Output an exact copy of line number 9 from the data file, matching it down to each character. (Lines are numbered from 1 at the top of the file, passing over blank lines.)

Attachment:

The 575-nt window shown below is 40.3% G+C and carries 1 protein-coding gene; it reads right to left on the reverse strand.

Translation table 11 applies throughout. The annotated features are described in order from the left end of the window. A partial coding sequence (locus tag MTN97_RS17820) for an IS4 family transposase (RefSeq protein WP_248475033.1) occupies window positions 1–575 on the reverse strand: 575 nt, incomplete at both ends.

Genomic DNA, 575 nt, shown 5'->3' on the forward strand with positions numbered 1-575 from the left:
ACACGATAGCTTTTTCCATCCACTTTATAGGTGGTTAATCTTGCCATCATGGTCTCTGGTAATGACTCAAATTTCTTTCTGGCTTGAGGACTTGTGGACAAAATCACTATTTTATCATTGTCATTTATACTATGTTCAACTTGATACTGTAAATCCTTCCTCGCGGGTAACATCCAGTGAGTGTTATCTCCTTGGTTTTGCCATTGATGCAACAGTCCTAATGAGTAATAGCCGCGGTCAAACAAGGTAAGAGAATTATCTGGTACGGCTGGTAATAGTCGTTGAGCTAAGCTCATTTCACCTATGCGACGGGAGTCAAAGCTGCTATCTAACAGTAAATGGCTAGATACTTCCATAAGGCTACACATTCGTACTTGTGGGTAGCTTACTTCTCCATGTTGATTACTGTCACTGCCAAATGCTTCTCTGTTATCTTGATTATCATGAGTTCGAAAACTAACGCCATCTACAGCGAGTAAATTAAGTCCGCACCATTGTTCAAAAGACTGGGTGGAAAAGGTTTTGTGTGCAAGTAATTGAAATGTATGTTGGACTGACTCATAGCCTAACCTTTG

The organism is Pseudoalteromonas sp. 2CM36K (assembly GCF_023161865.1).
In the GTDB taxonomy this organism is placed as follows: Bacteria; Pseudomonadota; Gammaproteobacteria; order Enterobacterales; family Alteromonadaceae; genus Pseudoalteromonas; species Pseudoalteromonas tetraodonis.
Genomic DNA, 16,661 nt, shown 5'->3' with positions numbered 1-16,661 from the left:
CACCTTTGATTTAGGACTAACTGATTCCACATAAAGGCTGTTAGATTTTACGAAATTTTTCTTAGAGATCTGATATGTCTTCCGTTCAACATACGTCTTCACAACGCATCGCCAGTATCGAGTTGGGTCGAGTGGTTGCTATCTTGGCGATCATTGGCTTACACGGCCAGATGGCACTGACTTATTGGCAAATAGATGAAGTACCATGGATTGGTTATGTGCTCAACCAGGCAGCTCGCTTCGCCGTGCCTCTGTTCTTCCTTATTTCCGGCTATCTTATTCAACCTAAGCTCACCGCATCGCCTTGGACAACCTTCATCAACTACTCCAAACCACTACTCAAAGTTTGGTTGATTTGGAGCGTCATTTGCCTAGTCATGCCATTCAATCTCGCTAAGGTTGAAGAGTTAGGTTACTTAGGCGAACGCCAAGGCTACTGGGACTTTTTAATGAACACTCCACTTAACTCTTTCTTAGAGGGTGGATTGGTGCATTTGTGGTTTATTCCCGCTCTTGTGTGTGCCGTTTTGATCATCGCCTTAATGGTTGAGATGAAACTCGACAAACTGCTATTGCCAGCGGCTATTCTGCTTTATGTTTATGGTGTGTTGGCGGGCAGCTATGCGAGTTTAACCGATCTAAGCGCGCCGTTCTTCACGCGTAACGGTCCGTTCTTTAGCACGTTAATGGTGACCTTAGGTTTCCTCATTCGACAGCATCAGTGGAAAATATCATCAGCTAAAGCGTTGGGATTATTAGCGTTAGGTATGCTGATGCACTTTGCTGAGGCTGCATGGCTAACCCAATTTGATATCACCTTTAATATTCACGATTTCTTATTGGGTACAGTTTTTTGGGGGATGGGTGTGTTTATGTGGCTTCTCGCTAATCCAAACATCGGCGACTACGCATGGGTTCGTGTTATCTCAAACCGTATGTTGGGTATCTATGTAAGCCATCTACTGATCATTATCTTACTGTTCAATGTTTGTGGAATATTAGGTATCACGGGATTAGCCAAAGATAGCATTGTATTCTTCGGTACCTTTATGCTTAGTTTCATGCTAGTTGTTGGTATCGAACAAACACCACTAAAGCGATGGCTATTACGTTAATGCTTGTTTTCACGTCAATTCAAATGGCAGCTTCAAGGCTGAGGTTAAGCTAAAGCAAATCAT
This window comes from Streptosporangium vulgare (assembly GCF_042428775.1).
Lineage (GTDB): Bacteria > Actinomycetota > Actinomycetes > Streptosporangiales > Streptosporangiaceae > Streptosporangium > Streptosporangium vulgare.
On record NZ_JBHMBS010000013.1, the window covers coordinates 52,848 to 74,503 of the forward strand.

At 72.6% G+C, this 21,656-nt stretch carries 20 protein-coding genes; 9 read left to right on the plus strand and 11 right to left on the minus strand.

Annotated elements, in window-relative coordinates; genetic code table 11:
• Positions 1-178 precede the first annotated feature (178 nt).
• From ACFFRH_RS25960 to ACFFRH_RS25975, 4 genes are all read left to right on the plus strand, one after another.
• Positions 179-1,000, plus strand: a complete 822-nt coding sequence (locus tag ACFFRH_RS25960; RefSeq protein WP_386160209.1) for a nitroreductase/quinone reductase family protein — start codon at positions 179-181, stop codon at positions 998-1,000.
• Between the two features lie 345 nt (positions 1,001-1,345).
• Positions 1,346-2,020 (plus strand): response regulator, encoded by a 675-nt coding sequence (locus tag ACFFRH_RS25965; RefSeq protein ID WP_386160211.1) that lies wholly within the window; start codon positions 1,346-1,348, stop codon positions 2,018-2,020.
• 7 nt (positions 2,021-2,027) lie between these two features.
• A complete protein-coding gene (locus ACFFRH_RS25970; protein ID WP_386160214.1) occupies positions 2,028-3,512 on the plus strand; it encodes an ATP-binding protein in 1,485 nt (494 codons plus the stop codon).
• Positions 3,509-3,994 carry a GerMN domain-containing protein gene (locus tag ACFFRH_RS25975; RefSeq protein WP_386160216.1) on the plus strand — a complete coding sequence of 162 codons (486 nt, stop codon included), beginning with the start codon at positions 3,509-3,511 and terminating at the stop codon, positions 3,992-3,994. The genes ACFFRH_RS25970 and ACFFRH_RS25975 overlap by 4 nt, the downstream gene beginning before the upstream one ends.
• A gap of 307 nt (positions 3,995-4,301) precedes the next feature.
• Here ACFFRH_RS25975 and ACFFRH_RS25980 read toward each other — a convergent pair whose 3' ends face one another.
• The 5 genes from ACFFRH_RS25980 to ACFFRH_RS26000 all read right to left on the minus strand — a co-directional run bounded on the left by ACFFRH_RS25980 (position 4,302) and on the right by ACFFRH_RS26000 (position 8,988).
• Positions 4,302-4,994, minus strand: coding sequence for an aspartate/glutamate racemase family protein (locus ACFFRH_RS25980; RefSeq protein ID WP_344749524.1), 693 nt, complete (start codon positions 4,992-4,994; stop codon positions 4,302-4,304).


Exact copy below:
This window comes from Streptosporangium vulgare (assembly GCF_042428775.1).